4.1.3.

   TBD3: 802.11 Scan Parameter Message Element type value described in
   section 4.3.1.

   TBD4: 802.11 Channel Bind Message Element type value described in
   section 4.3.2.

   TBD5: Channel Scan Report Message Element type value described in
   section 4.3.3.

   TBD6 entry for WTP Neighbor Report as descrbed in section 4.3.4 .

7.  Contributors

   This draft is a joint effort from the following contributors:

   Gang Chen: China Mobile chengang@chinamobile.com

   Naibao Zhou: China Mobile zhounaibao@chinamobile.com




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   Chunju Shao: China Mobile shaochunju@chinamobile.com

   Hao Wang: Huawei3Come hwang@h3c.com

   Yakun Liu: AUTELAN liuyk@autelan.com

   Xiaobo Zhang: GBCOM

   Xiaolong Yu: Ruijie Networks

   Song zhao: ZhiDaKang Communications

   Yiwen Mo: ZhongTai Networks

   Dorothy Stanley: dstanley1389@gmail.com

   Tom Taylor: tom.taylor.stds@gmail.com

8.  Acknowledgements

   The authors would like to thanks Ronald Bonica,Romascanu Dan, Benoit
   Claise, Melinda Shore and Margaret Wasserman for their useful
   suggestions.  The authors also thanks Dorothy Stanley and Tom Taylor
   for their review and useful comments.

9.  Normative References

   [IEEE-802.11.2009]
              "IEEE Standard for Information technology -
              Telecommunications and information exchange between
              systems Local and metropolitan area networks - Specific
              requirements Part 11: Wireless LAN Medium Access Control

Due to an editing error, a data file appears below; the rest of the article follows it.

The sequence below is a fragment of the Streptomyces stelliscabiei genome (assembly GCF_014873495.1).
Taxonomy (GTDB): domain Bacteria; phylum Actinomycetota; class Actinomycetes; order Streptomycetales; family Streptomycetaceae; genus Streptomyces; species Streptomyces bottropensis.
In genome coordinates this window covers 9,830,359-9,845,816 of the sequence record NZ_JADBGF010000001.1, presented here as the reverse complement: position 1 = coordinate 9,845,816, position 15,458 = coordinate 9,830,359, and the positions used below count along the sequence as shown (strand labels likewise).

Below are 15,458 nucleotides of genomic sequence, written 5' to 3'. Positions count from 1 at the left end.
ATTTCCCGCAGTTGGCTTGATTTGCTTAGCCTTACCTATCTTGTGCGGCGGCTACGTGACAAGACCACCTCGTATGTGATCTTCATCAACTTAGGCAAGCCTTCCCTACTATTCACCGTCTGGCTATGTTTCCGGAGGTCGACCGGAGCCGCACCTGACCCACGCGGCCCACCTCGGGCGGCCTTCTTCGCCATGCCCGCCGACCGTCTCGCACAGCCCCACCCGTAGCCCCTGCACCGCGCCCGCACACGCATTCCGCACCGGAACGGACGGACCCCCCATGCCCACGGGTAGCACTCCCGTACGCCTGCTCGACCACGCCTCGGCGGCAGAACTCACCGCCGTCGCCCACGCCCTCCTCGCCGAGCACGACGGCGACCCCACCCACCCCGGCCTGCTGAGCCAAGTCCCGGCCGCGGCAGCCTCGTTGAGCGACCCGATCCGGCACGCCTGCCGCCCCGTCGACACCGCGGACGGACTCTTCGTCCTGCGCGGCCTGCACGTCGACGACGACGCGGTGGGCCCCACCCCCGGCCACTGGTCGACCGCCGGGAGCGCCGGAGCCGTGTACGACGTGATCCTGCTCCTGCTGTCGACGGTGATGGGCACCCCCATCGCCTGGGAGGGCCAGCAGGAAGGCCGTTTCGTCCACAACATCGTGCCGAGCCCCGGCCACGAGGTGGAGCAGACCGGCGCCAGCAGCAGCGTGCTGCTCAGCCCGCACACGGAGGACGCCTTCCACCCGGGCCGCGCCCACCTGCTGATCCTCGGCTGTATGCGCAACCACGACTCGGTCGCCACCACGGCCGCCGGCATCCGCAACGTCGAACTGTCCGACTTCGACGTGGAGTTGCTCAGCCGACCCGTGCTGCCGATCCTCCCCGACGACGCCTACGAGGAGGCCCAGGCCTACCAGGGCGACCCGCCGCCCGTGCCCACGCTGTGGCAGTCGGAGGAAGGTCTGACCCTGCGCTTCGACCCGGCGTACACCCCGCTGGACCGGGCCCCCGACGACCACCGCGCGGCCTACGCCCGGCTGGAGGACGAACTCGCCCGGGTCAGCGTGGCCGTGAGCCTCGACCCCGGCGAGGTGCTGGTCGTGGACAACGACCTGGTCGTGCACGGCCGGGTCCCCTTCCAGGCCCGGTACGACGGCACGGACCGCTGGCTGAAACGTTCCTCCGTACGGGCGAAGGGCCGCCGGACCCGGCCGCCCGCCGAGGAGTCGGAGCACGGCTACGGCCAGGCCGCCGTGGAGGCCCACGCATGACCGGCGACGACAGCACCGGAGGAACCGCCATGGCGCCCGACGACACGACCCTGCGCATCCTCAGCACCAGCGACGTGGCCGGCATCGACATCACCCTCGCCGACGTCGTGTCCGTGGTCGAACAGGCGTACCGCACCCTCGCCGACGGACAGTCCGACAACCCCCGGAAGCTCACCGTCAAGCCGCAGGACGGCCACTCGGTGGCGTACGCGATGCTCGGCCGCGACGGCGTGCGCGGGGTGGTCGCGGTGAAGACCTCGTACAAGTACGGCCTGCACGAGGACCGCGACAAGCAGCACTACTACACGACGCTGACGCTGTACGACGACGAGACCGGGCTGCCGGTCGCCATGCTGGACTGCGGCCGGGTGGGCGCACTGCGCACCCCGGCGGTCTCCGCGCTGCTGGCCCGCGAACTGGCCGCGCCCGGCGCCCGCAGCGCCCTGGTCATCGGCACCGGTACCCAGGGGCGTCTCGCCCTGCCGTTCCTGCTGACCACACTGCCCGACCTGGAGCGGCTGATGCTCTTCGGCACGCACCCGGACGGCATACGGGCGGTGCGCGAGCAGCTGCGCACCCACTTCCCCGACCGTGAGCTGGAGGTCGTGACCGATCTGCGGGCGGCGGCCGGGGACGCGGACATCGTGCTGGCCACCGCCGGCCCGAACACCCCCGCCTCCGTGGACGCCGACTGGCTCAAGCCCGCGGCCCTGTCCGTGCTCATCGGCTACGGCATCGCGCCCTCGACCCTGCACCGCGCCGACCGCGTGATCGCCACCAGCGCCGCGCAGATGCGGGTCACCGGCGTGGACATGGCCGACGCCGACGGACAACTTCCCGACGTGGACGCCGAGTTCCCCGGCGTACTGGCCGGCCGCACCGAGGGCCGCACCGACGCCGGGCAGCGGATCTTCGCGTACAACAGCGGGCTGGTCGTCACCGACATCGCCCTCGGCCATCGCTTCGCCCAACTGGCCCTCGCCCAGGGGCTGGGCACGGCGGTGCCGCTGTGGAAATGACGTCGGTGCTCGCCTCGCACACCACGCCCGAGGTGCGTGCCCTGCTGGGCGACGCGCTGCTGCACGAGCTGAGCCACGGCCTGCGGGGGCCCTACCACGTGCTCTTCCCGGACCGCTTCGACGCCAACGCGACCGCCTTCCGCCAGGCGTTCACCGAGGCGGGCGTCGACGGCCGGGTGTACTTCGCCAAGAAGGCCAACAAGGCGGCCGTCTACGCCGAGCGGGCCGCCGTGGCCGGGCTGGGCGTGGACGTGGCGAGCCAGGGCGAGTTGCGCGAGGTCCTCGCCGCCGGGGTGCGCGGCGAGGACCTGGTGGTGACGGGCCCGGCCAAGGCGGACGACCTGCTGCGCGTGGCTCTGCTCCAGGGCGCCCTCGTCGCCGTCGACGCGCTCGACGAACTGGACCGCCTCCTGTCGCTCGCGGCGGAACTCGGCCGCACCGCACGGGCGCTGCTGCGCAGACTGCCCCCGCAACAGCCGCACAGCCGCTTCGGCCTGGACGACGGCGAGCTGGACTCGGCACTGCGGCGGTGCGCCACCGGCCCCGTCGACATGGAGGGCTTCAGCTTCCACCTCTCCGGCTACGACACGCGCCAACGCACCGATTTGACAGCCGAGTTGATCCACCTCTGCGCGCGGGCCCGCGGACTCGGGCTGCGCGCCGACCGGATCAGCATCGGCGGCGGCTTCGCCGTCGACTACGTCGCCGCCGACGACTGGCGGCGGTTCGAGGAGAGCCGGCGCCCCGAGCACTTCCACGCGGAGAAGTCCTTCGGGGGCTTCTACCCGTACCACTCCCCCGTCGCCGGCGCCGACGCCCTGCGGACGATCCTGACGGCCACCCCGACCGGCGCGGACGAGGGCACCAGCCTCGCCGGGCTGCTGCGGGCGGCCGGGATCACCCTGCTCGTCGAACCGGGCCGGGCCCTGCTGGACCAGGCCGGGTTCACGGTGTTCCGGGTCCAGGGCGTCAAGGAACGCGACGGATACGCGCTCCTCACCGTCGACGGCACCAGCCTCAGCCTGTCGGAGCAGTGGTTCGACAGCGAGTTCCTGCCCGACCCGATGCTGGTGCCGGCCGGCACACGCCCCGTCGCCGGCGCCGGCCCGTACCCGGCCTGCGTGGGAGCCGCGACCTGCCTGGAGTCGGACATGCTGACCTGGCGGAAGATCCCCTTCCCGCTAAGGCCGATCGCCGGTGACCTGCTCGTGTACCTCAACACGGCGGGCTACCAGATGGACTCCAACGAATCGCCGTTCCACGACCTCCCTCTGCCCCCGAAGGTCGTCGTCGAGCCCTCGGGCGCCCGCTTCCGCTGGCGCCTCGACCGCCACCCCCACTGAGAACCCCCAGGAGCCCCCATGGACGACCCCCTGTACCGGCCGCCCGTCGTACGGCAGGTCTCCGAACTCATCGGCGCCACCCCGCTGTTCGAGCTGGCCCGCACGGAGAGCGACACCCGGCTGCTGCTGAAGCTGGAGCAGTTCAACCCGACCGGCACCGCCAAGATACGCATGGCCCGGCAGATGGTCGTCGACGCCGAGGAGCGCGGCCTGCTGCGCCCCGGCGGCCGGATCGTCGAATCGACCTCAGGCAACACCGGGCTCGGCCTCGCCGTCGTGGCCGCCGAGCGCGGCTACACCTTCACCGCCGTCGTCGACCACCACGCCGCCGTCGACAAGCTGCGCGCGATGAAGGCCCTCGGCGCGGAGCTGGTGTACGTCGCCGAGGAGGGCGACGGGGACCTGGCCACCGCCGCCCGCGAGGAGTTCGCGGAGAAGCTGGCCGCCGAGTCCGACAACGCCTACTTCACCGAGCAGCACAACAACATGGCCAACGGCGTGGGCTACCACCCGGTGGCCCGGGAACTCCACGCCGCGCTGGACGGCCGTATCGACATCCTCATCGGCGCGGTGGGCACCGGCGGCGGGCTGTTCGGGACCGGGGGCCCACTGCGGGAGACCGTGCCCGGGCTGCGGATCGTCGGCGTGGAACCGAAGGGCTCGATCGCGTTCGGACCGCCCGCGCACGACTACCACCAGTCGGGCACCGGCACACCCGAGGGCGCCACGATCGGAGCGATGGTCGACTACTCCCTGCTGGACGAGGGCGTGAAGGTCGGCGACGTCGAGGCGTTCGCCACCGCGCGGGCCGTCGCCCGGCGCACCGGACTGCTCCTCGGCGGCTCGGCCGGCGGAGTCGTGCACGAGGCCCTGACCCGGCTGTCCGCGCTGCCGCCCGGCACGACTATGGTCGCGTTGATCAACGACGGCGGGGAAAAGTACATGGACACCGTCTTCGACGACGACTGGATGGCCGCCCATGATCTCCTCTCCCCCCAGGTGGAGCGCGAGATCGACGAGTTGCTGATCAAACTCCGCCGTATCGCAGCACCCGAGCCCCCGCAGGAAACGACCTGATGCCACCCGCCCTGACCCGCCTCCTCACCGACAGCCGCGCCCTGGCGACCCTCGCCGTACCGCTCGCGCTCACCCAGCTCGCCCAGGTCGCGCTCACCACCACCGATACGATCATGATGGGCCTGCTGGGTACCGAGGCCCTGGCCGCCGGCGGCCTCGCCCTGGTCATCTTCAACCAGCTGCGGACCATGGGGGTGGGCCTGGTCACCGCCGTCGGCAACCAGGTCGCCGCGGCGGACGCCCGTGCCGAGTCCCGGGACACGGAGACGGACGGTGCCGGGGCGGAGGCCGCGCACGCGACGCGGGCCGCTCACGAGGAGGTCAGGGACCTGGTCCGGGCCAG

(MAC) and Physical Layer (PHY) Specifications,
              Enhancements for Higher Throughput (Amendment 5)", 2009.

   [IEEE-802.11.2012]
              "IEEE Standard for Information technology -
              Telecommunications and information exchange between
              systems Local and metropolitan area networks - Specific
              requirements Part 11: Wireless LAN Medium Access Control
              (MAC) and Physical Layer (PHY) Specifications", March
              2012.

   [RFC2119]  Bradner, S., "Key words for use in RFCs to Indicate
              Requirement Levels", BCP 14, RFC 2119, March 1997.






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   [RFC4564]  Govindan, S., Cheng, H., Yao, ZH., Zhou, WH., and L. Yang,
              "Objectives for Control and Provisioning of Wireless
              Access Points (CAPWAP)", RFC 4564, July 2006.

   [RFC5415]  Calhoun, P., Montemurro, M., and D. Stanley, "Control And
              Provisioning of Wireless Access Points (CAPWAP) Protocol
              Specification", RFC 5415, March 2009.

   [RFC5416]  Calhoun, P., Montemurro, M., and D. Stanley, "Control and
              Provisioning of Wireless Access Points (CAPWAP) Protocol
              Binding for IEEE 802.11", RFC 5416, March 2009.

Authors' Addresses

   Yifan Chen
   China Mobile
   No.32 Xuanwumen West Street
   Beijing  100053
   China

   Email: chenyifan@chinamobile.com


   Dapeng Liu
   Beijing
   China

   Email: maxpassion@gmail.com


   Hui Deng
   China Mobile
   No.32 Xuanwumen West Street
   Beijing  100053
   China

   Email: denghui@chinamobile.com


   Lei Zhu
   Huawei
   No. 156, Shi-Chuang-Ke-Ji-Shi-Fan-Yuan Beiqing Road, Haidian District
   Beijing 100095
   China

   Email: lei.zhu@huawei.com